The cure for retailers ruining Thanksgiving: A federal blue law
Forget about that so-called war on Christmas. The real war is on Thanksgiving, and it looks as though the turkeys won’t be the only losers.
Joining fellow retail giants Wal-Mart, Staples and who knows who else (it’s too depressing to count), Target and Toys R Us now say they’ll open early on Turkey Day, hoping to cash in on Americans’ seemingly insatiable desire for a good deal.
Black Friday, meet Grim Thursday. Can holiday door-busters on Halloween be far behind?
Last week, Times guest blogger Matthew Fleischer, in a piece headlined “To the greedy retailers ruining workers’ Thanksgiving: It’s gonna cost you,” postulated that this trend might actually be good for American workers. Why?
“No, not because of the joy their ruined holidays will bring to bargain-happy shoppers — but because the slow creep of Black Friday into Thanksgiving is probably the single most effective public relations gift the labor movement could ask for in the fight for a living wage across America.”
Now, I wish Fleischer — and America’s working stiffs everywhere — good luck with that. (Won’t help my industry, of course; newspapers, like police and fire departments, are 24/7/365 places.)
But perhaps he’s right and the ruined holidays of millions of workers will become the little acorn that grows into the big oak of wage equity.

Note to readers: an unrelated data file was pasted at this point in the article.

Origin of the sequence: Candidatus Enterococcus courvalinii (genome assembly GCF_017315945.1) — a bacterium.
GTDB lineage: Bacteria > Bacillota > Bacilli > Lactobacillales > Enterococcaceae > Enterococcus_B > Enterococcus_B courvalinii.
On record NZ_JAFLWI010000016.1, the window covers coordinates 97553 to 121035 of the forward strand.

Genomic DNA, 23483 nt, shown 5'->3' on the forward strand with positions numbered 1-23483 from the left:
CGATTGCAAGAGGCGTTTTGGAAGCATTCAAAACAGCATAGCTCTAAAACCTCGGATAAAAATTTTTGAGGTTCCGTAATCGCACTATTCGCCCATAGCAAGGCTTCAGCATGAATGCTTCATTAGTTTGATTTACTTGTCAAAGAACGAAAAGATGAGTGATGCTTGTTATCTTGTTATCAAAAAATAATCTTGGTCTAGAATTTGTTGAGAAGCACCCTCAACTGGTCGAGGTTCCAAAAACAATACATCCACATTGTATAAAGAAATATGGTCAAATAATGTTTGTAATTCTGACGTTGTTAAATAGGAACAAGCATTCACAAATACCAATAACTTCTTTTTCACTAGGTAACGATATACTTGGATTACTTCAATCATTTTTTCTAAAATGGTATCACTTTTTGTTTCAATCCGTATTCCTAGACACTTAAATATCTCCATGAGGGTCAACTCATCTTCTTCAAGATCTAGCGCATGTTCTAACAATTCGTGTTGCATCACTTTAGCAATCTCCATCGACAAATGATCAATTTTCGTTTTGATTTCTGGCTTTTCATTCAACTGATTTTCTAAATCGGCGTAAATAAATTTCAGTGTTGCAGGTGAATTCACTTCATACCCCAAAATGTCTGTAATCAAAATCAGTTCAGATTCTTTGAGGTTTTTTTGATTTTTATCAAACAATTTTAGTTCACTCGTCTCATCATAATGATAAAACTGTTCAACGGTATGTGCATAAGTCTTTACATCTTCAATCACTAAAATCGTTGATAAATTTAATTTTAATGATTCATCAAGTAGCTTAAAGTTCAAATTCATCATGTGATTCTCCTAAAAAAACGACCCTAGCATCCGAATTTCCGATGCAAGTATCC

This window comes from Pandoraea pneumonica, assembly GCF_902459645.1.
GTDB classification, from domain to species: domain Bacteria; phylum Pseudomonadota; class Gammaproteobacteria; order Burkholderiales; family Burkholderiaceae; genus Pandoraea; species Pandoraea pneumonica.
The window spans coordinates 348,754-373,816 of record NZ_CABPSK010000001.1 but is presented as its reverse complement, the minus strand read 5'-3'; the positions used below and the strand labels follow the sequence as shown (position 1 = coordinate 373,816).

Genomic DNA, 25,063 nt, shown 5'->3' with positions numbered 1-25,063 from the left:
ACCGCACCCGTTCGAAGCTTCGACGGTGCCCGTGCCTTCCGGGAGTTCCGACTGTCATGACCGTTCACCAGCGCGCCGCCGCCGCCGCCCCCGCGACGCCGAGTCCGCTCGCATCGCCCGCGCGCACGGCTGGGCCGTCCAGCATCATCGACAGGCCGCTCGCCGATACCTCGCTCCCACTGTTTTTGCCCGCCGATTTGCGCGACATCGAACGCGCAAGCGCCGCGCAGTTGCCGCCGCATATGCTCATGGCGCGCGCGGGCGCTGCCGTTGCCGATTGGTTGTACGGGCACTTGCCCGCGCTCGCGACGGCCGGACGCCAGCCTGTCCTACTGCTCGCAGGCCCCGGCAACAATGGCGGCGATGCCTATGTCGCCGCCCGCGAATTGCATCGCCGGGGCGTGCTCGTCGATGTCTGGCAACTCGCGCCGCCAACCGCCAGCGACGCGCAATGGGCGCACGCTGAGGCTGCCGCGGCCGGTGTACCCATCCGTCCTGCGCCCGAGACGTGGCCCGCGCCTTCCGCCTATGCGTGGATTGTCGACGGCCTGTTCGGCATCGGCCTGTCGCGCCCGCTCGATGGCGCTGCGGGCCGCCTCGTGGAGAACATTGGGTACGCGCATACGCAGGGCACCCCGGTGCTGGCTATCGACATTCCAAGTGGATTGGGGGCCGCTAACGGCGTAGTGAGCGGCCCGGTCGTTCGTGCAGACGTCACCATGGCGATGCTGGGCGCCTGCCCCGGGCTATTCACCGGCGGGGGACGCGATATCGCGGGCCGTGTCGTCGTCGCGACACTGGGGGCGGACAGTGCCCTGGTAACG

But the wishbone I have to pick with this whole working-on-a-holiday deal isn’t about money; it’s about — well, not to get too misty-eyed and all — it’s about the kind of world we live in versus the kind of world we’d like to live in.
Lots of us remember the days when stores weren’t open on Thanksgiving or Christmas. Heck, plenty of us remember when no one was open on Sunday. And somehow, America survived — both consumers and capitalists.
Now, some have written that they don’t enjoy the holidays much, that family time is overrated. To them, I say: Get a grip. Get a better family. Get a hobby. Get out and take a walk. Read a book. Unplug. Undress. I don’t care.
But for everyone else, go ahead and call me Don Quixote, but I’d like to tilt at this all-shopping-all-the-time world we live in now. How about we just say no?
What’s that you say? It’ll never stick? It’s against human nature? Well, to paraphrase Martin Luther King Jr., “I have a a dream — and a plan”: Make it the law of the land. That’s right. We need a federal blue law, making it against the law to open on Sundays and certain holidays.
Radical? Yes. But it’s also a bipartisan no-brainer. Which lawmakers are going to stand up in Congress and defend people’s right to violate the Sabbath and Christmas and Thanksgiving just so they can buy another iPad or get their Starbucks fix? You think the tea party types wouldn’t go for a blue law? You think the Democrats and their union allies wouldn’t?
I’m telling you, the votes are there. All we need is a champion or two.
So how about it, Ted Cruz and Nancy Pelosi: Are you with me?
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